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Gonzaga Basketball

Corey Kispert is improving, even if his shooting numbers aren’t

Former Gonzaga standout Corey Kispert is becoming a more well-rounded player in the NBA for the Washington Wizards despite dips in his shooting percentages.  (Jonathan Newton/Washington Post)
By Ava Wallace Washington Post

SEATTLE – Some of the warmest welcomes Corey Kispert has received in his young NBA career have come roughly 2,800 miles from Capital One Arena.

The Washington Wizards’ annual sojourn to Moda Center to face the Portland Trail Blazers is as close to a home game as the Seattle-area native and Gonzaga graduate Kispert gets, which means friends and family usually pack into a section of the stands and Bulldogs fans in the crowd show their support.

This year, Kispert got a proper homecoming when he popped up the coast between the Wizards’ loss Monday in Sacramento and their game late Thursday night in Portland to have his King’s High No. 24 jersey retired in Shoreline, Washington.

Off the court, he returned to the Pacific Northwest as a native son done good. On the court, he is a perfect poster child of the Washington Wizards’ rebuild – meaning he has had a positive season that doesn’t quite show up in the obvious numbers.

Kispert’s points per game are down just a tick from last season – he entered Thursday averaging 11 points per game after averaging 11.1 in 2022-2023 – and his shooting from both the field (45.2%, down from 49.7%) and from the 3-point line (38.1%, down from 42.4%) have dipped.

But watch him play, and his improvement as a playmaker, an off-ball mover and a smart shooter is undeniable. He embodies what the Wizards have always said this year is all about: development without living and dying by results.

“The growth doesn’t change no matter what my output says in the box score,” Kispert said this week. “I still feel it. I still know it. Obviously, I can’t let it discourage me. But some things are just out of my control as a player, and that’s just kind of the way things go.”

Kispert’s most apparent area of growth is how aggressive he is when the ball comes to him.

He is either immediately driving to the basket with force behind his 6-foot-6 frame or releasing for a hair-trigger 3-pointer. In an effort to improve efficacy and lean into his greatest strength, he has ignored the midrange jumper in his arsenal this year, creating a shot chart that looks like a smiley face, with a thick band around the arc and two dots right under the basket.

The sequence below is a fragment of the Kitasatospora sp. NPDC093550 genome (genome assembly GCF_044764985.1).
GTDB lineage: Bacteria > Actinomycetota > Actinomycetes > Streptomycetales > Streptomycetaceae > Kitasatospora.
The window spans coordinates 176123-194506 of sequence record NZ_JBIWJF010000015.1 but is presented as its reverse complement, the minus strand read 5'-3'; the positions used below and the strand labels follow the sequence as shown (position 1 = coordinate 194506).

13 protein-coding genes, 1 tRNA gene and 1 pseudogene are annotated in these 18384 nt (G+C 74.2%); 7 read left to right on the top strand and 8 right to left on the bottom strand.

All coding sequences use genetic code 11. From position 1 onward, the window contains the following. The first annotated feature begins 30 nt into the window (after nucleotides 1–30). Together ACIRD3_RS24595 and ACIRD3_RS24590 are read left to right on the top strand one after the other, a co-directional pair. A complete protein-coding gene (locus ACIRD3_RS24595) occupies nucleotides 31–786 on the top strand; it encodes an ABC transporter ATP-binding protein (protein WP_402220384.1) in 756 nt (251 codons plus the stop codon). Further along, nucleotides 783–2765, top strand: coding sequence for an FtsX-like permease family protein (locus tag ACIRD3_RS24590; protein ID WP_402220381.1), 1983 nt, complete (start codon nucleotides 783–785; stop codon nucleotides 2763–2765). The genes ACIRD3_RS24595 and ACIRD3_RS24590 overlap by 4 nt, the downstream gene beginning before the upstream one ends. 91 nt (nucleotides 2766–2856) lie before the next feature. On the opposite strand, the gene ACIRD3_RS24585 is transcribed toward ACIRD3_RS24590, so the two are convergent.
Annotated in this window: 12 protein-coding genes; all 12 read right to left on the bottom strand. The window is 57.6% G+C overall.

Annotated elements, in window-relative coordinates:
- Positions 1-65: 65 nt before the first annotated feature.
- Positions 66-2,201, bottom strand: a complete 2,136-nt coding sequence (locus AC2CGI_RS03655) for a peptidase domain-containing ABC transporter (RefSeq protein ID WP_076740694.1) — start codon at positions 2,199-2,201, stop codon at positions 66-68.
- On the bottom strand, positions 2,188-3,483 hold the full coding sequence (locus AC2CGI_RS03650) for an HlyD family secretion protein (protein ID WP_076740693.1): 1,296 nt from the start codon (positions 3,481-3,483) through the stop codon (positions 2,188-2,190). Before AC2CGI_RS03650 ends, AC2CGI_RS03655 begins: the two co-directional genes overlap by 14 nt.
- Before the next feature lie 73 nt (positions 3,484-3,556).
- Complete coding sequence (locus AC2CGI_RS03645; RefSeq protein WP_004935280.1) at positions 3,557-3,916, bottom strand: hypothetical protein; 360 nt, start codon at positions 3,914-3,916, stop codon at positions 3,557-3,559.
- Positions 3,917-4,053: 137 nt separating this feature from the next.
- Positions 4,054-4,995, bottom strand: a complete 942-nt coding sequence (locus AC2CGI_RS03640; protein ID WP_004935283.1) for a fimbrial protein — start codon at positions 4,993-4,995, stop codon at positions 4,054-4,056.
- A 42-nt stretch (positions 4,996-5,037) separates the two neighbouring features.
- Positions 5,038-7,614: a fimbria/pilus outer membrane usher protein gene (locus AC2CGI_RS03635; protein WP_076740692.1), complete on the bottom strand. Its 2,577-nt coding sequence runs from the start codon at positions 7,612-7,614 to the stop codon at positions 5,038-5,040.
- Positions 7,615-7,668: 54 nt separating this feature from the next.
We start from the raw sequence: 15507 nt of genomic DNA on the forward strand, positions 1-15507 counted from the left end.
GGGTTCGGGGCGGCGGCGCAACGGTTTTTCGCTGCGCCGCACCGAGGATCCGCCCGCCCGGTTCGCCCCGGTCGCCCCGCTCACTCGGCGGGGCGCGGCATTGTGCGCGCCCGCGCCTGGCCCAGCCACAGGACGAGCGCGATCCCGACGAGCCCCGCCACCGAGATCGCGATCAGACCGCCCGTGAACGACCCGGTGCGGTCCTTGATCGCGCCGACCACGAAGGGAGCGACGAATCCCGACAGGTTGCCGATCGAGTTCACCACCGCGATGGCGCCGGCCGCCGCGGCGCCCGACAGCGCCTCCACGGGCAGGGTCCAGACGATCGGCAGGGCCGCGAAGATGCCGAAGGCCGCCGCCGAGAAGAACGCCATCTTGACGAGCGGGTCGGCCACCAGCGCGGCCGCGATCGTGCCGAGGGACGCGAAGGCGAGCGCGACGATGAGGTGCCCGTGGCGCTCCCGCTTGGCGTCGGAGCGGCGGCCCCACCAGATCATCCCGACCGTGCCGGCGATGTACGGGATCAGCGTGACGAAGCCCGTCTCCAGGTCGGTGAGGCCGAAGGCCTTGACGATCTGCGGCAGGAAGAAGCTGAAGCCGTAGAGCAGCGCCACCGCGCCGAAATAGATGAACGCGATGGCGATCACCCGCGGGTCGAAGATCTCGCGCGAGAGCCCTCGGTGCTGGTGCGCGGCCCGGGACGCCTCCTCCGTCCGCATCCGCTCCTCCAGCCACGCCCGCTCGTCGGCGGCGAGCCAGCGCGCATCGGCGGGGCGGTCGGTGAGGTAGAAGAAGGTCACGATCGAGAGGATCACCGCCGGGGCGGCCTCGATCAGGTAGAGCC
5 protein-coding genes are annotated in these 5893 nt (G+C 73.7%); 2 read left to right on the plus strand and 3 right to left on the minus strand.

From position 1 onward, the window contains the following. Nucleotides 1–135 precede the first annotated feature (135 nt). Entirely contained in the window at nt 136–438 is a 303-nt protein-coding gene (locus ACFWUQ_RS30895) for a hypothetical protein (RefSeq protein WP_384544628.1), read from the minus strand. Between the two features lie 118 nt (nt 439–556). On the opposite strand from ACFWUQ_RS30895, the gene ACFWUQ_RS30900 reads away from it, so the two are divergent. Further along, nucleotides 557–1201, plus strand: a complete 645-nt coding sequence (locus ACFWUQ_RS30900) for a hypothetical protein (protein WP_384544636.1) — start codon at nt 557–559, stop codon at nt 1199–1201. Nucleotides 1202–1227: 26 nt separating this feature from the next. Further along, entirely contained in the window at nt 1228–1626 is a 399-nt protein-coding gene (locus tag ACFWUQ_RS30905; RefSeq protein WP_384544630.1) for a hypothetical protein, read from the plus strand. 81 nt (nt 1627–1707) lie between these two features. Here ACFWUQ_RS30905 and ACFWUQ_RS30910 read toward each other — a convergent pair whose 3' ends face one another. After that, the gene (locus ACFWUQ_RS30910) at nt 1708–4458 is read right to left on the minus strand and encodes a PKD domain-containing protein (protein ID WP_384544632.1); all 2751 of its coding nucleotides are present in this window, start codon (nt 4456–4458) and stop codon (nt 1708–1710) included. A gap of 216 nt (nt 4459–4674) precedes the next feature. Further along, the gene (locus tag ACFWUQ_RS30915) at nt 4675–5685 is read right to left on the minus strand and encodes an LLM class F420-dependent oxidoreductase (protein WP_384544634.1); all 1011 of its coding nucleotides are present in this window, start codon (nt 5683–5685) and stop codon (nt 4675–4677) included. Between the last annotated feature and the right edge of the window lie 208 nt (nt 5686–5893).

According to the statistical website Cleaning the Glass, which eliminates garbage time from its computations, 59% of Kispert’s shots come from behind the arc and 26% are at the rim. Shots defined as “short mid,” meaning they’re from between roughly 4 and 14 feet from the basket, account for 15% of his shot profile.

“He’s being more aggressive about hunting 3s, which is something I know I’ve been on him about since I got here,” point guard Tyus Jones said, echoing what Wizards coaches have been telling Kispert since he arrived in Washington as the No. 15 pick in the 2021 draft. “His ‘open’ and a lot of other people’s ‘open’ need to be different. His ‘open’ should be if he can see the rim and he’s able to get the shot up. That needs to be his mentality. ‘They’re letting me shoot the ball? I need to shoot it.’ ”

Kispert is listening, and he entered Thursday averaging 5.4 3-point attempts per game, up from 5.2 last year despite playing fewer minutes – 23 per game this year down from 28.3.

The fact that his 3-point shooting is down from a career-high percentage last season isn’t really the point. Kispert started 45 games last year and is coming off the bench this year, meaning he is not always sure when opportunities are coming. He is also working within an offense that doesn’t always involve him in the action.

“There’s a lot of things that affect the scoring that are out of my control,” Kispert said.

When the offense is humming and flows toward him, he has games such as the 23-point performance he turned in against Indiana on Dec. 15.

Otherwise, his numbers can look meager even if he is active off the ball: He scored just seven points in Sacramento on Monday and six in Phoenix last Sunday.

Kispert is focusing instead on what he can control, such as being in the right spot so that he is ready when the offense does tilt his way, taking every sliver of opportunity he sees to shoot a 3-pointer and increasing his aggression. The number of fouls he is drawing has nearly doubled thanks to his increased drives, and he is working to be more of a pest on defense.

He laid the foundation for a defensive uptick in the offseason weight room, increasing mobility in his hips, ankles and knees so he could move more freely and not have to compensate in other areas to keep marks in front of him.

“I felt like last year, my brain would be telling my body what to do and my body couldn’t quite get there because of limitations,” Kispert said in an interview earlier this season. “And then a lot of it, too, was just guarding guys in the offseason who are quicker and faster than I am …”

Wizards coach Wes Unseld Jr. points out Kispert’s willingness to take on defensive challenges above all else, even his efforts to become more efficient offensively.

Because Kispert is a proven shooter, Washington isn’t as worried about his numbers – especially this season, when racking up wins is secondary to development.

Turning the 24-year-old into a more dimensional player is the ultimate goal.

“Just seeing him continue to grow is positive,” Unseld said this week. “… He’s shown the ability to score at a high rate and shoot with efficiency, so I think that water will find its level.”